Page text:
This module provides mechanisms to use signal handlers in Python.
Some general rules for working with signals and their handlers:
A handler for a particular signal, once set, remains installed until
it is explicitly reset (Python emulates the BSD style interface
regardless of the underlying implementation), with the exception of
the handler for SIGCHLD, which follows the underlying
There is no way to ``block'' signals temporarily from critical
sections (since this is not supported by all Unix flavors).
Although Python signal handlers are called asynchronously as far as
the Python user is concerned, they can only occur between the
``atomic'' instructions of the Python interpreter. This means that
signals arriving during long calculations implemented purely in C
(such as regular expression matches on large bodies of text) may be
delayed for an arbitrary amount of time.
When a signal arrives during an I/O operation, it is possible that the
I/O operation raises an exception after the signal handler returns.
This is dependent on the underlying Unix system's semantics regarding
interrupted system calls.
Because the C signal handler always returns, it makes little sense to
catch synchronous errors like SIGFPE or SIGSEGV.
Python installs a small number of signal handlers by default:
SIGPIPE is ignored (so write errors on pipes and sockets can be
reported as ordinary Python exceptions) and SIGINT is translated
into a KeyboardInterrupt exception. All of these can be
Some care must be taken if both signals and threads are used in the
same program. The fundamental thing to remember in using signals and
threads simultaneously is: always perform signal() operations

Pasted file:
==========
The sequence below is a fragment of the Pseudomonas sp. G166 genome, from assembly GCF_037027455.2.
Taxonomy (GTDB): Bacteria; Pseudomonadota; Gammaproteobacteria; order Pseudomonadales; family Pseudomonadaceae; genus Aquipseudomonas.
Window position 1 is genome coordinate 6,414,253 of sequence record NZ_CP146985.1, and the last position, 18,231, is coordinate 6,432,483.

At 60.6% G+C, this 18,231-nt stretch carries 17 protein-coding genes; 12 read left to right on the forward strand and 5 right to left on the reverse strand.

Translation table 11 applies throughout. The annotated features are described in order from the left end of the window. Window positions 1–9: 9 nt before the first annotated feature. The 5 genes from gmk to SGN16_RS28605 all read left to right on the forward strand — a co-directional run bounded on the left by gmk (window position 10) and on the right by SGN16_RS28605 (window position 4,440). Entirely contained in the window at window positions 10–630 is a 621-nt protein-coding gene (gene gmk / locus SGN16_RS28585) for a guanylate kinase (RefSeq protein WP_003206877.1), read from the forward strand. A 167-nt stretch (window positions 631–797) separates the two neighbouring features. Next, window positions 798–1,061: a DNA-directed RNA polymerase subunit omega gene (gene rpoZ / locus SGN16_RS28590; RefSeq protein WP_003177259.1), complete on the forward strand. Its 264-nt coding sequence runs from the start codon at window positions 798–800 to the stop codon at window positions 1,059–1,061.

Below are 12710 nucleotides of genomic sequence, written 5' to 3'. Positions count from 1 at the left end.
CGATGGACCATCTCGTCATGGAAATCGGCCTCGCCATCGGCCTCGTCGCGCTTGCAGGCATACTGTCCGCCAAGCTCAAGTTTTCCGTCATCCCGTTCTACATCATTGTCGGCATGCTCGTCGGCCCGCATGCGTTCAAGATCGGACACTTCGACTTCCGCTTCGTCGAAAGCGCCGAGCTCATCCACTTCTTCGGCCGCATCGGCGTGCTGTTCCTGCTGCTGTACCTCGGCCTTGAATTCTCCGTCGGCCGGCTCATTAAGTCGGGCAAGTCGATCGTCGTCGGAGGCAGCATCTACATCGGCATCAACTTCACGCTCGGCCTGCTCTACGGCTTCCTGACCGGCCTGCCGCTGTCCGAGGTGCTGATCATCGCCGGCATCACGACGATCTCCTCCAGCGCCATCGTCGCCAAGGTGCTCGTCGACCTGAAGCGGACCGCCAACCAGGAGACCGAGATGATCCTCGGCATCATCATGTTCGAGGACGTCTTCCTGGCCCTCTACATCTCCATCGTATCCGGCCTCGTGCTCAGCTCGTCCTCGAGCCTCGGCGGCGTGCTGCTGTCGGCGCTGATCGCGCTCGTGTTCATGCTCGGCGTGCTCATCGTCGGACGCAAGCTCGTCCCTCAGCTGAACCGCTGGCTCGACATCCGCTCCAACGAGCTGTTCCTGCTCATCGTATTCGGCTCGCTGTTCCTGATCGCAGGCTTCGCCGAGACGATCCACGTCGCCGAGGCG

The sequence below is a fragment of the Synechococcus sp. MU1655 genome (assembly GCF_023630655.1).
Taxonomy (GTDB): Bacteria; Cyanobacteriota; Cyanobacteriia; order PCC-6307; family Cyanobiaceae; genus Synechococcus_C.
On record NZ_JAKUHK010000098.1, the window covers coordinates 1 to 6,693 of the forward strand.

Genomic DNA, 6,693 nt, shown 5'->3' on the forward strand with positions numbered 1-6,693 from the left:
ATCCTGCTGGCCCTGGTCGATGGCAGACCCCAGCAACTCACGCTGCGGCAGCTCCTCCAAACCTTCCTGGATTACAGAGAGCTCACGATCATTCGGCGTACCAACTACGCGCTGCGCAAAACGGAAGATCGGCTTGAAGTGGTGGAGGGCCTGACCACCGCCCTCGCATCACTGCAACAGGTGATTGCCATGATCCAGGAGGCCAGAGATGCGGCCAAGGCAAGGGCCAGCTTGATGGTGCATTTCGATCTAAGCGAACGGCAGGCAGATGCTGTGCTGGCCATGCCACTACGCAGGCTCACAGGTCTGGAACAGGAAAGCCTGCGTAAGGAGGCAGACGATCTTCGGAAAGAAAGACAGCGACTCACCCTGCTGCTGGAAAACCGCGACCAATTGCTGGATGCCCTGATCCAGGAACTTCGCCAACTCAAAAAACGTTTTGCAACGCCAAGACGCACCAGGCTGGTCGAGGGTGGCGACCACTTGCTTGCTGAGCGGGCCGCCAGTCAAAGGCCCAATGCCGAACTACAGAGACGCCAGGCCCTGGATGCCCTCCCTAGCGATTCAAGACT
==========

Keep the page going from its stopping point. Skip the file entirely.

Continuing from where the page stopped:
in the main thread of execution. Any thread can perform an
alarm(), getsignal(), or pause();
only the main thread can set a new signal handler, and the main thread
will be the only one to receive signals (this is enforced by the
Python signal module, even if the underlying thread
implementation supports sending signals to individual threads). This
means that signals can't be used as a means of inter-thread
communication. Use locks instead.
This is one of two standard signal handling options; it will simply
perform the default function for the signal. For example, on most
systems the default action for SIGQUIT is to dump core
and exit, while the default action for SIGCLD is to
simply ignore it.
All the signal numbers are defined symbolically. For example, the
hangup signal is defined as signal.SIGHUP; the variable names
are identical to the names used in C programs, as found in
The Unix man page for `signal()' lists the existing
signals (on some systems this is signal(2), on others the
list is in signal(7)).
Note that not all systems define the same set of signal names; only
those names defined by the system are defined by this module.
If time is non-zero, this function requests that a
SIGALRM signal be sent to the process in time seconds.
Any previously scheduled alarm is canceled (only one alarm can
be scheduled at any time). The returned value is then the number of
seconds before any previously set alarm was to have been delivered.
If time is zero, no alarm id scheduled, and any scheduled
alarm is canceled. The return value is the number of seconds
remaining before a previously scheduled alarm. If the return value
is zero, no alarm is currently scheduled. (See the Unix man page
Return the current signal handler for the signal signalnum.
The returned value may be a callable Python object, or one of the
special values signal.SIG_IGN, signal.SIG_DFL or
None. Here, signal.SIG_IGN means that the
signal was previously ignored, signal.SIG_DFL means that the
default way of handling the signal was previously in use, and
None means that the previous signal handler was not installed
Set the handler for signal signalnum to the function
handler. handler can be a callable Python object
taking two arguments (see below), or
one of the special values signal.SIG_IGN or
signal.SIG_DFL. The previous signal handler will be returned
(see the description of getsignal() above). (See the
Unix man page signal(2).)
When threads are enabled, this function can only be called from the
main thread; attempting to call it from other threads will cause a
ValueError exception to be raised.
The handler is called with two arguments: the signal number
and the current stack frame (None or a frame object; see the
reference manual for a description of frame objects).